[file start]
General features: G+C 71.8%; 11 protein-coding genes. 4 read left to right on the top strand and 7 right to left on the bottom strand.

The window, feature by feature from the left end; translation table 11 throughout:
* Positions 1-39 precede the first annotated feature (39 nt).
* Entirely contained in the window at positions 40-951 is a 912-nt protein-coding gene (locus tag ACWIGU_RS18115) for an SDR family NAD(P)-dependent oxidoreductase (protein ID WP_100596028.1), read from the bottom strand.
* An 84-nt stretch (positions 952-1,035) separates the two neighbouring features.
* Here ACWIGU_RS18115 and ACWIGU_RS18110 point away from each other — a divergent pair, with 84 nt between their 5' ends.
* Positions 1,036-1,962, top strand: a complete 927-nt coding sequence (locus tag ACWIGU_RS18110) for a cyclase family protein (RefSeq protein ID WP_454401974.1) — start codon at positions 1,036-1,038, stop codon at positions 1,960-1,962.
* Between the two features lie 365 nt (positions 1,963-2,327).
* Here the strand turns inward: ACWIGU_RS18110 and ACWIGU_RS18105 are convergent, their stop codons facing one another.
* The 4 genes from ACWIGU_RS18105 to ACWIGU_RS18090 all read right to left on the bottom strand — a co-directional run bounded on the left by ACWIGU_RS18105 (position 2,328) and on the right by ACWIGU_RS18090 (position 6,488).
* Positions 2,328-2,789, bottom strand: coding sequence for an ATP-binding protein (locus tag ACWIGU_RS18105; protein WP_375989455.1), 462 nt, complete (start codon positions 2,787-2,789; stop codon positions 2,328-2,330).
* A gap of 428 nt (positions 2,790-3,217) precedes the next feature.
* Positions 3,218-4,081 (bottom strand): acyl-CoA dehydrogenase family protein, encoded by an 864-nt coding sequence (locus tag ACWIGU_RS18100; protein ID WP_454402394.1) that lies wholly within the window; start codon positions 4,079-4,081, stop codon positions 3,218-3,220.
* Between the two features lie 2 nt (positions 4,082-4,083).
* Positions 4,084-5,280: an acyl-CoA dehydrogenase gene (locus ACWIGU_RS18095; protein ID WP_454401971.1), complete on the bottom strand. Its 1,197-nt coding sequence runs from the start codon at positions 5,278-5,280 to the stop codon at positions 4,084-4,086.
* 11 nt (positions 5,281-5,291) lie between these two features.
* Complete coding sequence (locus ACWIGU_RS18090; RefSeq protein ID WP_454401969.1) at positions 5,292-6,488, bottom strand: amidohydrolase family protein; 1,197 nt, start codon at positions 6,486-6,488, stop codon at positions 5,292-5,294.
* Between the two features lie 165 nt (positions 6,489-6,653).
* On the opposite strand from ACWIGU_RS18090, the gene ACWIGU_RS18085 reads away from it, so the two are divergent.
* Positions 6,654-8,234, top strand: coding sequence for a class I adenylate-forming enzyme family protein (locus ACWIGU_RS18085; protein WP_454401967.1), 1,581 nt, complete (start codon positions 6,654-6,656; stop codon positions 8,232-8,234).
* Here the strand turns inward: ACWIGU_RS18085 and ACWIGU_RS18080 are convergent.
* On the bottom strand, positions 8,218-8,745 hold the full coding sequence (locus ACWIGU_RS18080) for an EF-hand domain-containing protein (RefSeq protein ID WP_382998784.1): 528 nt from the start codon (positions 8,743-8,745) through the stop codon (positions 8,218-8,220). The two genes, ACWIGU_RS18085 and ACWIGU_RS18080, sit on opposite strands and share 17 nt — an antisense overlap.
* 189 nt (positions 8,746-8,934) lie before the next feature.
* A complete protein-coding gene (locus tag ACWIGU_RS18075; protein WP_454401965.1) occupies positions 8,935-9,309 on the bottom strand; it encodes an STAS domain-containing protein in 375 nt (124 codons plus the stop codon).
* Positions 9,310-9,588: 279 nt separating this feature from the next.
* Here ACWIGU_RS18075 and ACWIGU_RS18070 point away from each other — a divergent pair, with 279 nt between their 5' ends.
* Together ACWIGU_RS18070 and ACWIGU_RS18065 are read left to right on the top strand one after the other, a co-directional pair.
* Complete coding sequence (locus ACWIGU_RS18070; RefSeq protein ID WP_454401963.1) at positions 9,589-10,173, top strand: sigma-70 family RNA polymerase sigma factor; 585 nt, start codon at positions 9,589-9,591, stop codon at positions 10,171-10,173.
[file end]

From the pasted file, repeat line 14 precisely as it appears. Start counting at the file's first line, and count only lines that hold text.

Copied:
* Between the two features lie 2 nt (positions 4,082-4,083).